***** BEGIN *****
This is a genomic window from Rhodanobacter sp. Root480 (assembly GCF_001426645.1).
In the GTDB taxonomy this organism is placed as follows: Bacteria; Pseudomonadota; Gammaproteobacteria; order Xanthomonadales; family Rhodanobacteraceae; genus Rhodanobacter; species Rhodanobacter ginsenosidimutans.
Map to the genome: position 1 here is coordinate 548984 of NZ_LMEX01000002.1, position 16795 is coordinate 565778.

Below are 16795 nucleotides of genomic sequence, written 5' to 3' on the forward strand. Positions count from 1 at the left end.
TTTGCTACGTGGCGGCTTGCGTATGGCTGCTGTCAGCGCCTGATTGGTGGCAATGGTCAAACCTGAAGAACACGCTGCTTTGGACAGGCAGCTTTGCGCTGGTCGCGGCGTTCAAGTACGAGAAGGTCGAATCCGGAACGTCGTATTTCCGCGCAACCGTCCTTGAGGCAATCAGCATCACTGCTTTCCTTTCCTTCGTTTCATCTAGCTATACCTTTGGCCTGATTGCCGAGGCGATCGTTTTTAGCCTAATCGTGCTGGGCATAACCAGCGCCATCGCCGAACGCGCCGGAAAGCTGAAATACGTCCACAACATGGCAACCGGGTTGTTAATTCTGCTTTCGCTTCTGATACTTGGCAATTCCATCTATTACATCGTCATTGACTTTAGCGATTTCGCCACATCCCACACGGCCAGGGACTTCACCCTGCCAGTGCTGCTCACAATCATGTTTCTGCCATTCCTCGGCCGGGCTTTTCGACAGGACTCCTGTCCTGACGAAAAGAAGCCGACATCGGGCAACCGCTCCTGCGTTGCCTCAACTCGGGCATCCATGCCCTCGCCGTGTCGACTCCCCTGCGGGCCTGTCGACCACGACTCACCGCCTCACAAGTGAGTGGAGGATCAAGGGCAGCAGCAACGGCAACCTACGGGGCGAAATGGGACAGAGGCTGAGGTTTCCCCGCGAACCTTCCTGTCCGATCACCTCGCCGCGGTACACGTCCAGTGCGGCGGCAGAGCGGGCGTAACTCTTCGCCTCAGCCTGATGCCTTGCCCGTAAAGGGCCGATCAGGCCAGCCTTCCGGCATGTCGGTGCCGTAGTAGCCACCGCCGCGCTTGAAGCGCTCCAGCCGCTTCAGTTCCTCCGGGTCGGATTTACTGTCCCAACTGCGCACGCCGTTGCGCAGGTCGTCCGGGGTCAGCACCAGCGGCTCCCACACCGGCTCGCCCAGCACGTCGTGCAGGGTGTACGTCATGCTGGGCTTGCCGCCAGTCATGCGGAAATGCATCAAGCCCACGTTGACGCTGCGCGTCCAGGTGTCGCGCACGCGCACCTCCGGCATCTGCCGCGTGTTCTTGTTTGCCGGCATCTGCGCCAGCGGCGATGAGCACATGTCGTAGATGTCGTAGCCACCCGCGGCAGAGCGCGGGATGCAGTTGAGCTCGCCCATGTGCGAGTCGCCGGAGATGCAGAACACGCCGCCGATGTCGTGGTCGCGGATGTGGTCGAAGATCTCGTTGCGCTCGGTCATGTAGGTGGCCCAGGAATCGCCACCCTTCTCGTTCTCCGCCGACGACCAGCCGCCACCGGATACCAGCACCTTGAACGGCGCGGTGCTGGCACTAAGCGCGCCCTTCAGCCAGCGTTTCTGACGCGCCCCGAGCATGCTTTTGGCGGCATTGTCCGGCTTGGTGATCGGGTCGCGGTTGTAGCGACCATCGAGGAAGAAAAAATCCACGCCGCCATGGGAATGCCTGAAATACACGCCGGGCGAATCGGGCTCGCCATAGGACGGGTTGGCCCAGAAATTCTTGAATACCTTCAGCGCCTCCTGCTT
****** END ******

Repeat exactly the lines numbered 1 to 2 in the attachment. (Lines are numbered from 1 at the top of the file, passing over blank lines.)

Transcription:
This is a genomic window from Rhodanobacter sp. Root480 (assembly GCF_001426645.1).
In the GTDB taxonomy this organism is placed as follows: Bacteria; Pseudomonadota; Gammaproteobacteria; order Xanthomonadales; family Rhodanobacteraceae; genus Rhodanobacter; species Rhodanobacter ginsenosidimutans.